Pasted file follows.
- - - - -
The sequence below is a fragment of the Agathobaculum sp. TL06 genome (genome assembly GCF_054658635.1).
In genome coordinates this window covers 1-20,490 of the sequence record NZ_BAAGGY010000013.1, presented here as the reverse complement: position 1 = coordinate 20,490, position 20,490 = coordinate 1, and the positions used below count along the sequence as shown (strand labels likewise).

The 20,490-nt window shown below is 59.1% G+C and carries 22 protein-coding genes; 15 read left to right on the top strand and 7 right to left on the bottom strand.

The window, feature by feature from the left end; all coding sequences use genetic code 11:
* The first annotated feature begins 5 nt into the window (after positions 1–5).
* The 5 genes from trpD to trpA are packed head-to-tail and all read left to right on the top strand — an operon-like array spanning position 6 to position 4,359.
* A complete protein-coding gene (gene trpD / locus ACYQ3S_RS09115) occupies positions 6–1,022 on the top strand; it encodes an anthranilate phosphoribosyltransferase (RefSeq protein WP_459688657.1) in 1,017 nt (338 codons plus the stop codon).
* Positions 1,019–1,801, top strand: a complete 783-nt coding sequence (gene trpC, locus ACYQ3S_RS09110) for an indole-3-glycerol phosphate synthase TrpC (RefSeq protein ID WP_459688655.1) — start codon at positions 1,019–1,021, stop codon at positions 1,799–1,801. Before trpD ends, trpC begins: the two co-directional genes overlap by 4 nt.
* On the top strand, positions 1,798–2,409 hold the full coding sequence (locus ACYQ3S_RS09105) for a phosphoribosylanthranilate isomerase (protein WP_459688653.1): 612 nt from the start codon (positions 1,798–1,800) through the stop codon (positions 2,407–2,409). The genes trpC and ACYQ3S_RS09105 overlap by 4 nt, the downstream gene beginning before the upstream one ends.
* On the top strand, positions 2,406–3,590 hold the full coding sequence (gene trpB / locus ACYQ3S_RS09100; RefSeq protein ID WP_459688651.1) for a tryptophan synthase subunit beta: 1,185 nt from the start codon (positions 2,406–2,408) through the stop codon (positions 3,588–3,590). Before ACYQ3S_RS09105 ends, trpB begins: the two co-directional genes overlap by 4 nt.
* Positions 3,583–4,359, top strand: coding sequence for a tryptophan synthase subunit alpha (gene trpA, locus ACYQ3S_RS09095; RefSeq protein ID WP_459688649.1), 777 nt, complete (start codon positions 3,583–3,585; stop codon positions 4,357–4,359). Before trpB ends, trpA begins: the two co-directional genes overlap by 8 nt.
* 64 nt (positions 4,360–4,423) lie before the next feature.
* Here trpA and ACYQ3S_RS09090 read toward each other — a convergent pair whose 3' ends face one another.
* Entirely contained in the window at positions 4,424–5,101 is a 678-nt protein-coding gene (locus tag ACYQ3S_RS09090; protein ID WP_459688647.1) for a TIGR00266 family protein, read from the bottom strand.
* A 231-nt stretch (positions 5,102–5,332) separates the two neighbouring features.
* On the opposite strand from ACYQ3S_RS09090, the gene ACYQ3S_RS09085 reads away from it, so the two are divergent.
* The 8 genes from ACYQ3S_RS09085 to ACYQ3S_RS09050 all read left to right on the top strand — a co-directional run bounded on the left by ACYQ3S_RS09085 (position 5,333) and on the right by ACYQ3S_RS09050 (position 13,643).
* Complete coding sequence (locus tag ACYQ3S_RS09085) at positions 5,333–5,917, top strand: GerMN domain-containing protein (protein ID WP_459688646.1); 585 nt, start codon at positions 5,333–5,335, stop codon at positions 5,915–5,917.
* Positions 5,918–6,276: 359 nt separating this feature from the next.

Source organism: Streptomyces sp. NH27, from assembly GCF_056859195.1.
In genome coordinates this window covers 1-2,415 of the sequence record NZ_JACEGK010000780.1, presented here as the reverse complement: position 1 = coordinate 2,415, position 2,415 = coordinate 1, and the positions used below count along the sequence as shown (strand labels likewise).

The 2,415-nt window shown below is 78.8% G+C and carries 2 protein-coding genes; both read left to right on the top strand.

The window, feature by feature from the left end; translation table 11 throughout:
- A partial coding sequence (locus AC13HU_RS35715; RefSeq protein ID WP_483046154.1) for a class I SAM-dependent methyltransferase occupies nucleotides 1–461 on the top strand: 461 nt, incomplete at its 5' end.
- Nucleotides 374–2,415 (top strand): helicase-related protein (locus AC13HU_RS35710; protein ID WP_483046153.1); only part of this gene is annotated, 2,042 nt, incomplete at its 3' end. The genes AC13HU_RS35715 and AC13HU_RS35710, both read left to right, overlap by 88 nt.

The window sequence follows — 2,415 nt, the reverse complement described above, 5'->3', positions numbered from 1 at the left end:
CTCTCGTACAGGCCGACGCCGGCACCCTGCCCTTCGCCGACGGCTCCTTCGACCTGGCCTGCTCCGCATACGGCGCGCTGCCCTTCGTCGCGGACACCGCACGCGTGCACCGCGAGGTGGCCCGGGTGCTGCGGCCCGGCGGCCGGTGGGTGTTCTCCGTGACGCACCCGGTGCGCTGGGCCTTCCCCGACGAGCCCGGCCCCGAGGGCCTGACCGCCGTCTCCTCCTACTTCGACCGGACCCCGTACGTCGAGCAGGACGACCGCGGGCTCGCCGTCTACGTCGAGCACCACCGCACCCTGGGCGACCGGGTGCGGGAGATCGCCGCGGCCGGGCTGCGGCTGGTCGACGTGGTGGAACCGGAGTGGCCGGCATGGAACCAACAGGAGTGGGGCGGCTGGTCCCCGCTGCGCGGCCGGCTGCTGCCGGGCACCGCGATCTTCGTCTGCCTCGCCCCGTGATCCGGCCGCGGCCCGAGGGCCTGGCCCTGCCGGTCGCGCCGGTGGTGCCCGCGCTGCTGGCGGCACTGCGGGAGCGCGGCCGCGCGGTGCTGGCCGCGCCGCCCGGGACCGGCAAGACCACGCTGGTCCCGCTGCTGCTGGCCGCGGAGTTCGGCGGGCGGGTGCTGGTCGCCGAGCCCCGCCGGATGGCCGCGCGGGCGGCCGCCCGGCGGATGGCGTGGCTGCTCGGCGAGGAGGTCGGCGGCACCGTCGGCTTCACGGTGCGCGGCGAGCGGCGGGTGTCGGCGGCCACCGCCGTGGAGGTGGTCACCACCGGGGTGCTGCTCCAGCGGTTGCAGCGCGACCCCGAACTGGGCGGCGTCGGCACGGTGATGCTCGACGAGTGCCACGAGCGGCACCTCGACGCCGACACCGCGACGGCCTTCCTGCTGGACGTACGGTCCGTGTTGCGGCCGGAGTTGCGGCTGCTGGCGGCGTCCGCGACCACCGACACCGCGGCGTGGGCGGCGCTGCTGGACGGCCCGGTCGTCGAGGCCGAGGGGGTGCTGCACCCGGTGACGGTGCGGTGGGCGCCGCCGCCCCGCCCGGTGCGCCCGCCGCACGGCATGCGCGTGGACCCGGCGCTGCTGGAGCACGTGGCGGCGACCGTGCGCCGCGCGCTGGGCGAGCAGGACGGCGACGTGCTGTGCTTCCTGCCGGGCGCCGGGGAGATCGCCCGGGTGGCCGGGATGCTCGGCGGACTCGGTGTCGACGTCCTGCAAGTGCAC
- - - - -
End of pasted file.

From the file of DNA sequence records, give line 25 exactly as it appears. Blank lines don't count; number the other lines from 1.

- Nucleotides 374–2,415 (top strand): helicase-related protein (locus AC13HU_RS35710; protein ID WP_483046153.1); only part of this gene is annotated, 2,042 nt, incomplete at its 3' end. The genes AC13HU_RS35715 and AC13HU_RS35710, both read left to right, overlap by 88 nt.